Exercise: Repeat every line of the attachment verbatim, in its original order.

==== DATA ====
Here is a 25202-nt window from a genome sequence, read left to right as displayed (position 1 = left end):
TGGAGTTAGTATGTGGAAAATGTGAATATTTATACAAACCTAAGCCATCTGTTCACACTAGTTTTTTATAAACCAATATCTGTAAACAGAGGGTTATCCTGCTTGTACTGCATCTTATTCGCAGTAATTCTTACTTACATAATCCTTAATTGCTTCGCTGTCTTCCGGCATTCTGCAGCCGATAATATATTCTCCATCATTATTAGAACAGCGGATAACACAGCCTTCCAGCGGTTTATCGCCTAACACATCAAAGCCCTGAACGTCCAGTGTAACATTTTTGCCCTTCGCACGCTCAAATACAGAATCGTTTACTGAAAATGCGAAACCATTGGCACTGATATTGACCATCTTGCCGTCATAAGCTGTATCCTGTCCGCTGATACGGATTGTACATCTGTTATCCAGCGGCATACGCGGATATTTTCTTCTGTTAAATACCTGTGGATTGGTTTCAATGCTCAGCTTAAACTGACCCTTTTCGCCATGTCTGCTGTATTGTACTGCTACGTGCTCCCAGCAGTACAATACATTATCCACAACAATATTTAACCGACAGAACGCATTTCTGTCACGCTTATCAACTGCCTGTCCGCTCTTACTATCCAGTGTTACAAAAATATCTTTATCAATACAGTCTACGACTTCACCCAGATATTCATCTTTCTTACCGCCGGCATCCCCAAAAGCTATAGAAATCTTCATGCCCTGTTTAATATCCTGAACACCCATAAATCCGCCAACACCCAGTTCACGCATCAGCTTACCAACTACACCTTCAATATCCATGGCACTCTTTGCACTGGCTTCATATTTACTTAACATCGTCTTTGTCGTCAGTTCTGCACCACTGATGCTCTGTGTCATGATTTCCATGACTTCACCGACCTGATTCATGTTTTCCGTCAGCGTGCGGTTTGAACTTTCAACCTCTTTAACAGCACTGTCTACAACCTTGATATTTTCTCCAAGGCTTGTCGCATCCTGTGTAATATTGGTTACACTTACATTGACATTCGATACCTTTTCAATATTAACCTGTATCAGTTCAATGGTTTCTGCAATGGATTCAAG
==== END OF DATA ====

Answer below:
Here is a 25202-nt window from a genome sequence, read left to right as displayed (position 1 = left end):
TGGAGTTAGTATGTGGAAAATGTGAATATTTATACAAACCTAAGCCATCTGTTCACACTAGTTTTTTATAAACCAATATCTGTAAACAGAGGGTTATCCTGCTTGTACTGCATCTTATTCGCAGTAATTCTTACTTACATAATCCTTAATTGCTTCGCTGTCTTCCGGCATTCTGCAGCCGATAATATATTCTCCATCATTATTAGAACAGCGGATAACACAGCCTTCCAGCGGTTTATCGCCTAACACATCAAAGCCCTGAACGTCCAGTGTAACATTTTTGCCCTTCGCACGCTCAAATACAGAATCGTTTACTGAAAATGCGAAACCATTGGCACTGATATTGACCATCTTGCCGTCATAAGCTGTATCCTGTCCGCTGATACGGATTGTACATCTGTTATCCAGCGGCATACGCGGATATTTTCTTCTGTTAAATACCTGTGGATTGGTTTCAATGCTCAGCTTAAACTGACCCTTTTCGCCATGTCTGCTGTATTGTACTGCTACGTGCTCCCAGCAGTACAATACATTATCCACAACAATATTTAACCGACAGAACGCATTTCTGTCACGCTTATCAACTGCCTGTCCGCTCTTACTATCCAGTGTTACAAAAATATCTTTATCAATACAGTCTACGACTTCACCCAGATATTCATCTTTCTTACCGCCGGCATCCCCAAAAGCTATAGAAATCTTCATGCCCTGTTTAATATCCTGAACACCCATAAATCCGCCAACACCCAGTTCACGCATCAGCTTACCAACTACACCTTCAATATCCATGGCACTCTTTGCACTGGCTTCATATTTACTTAACATCGTCTTTGTCGTCAGTTCTGCACCACTGATGCTCTGTGTCATGATTTCCATGACTTCACCGACCTGATTCATGTTTTCCGTCAGCGTGCGGTTTGAACTTTCAACCTCTTTAACAGCACTGTCTACAACCTTGATATTTTCTCCAAGGCTTGTCGCATCCTGTGTAATATTGGTTACACTTACATTGACATTCGATACCTTTTCAATATTAACCTGTATCAGTTCAATGGTTTCTGCAATGGATTCAAG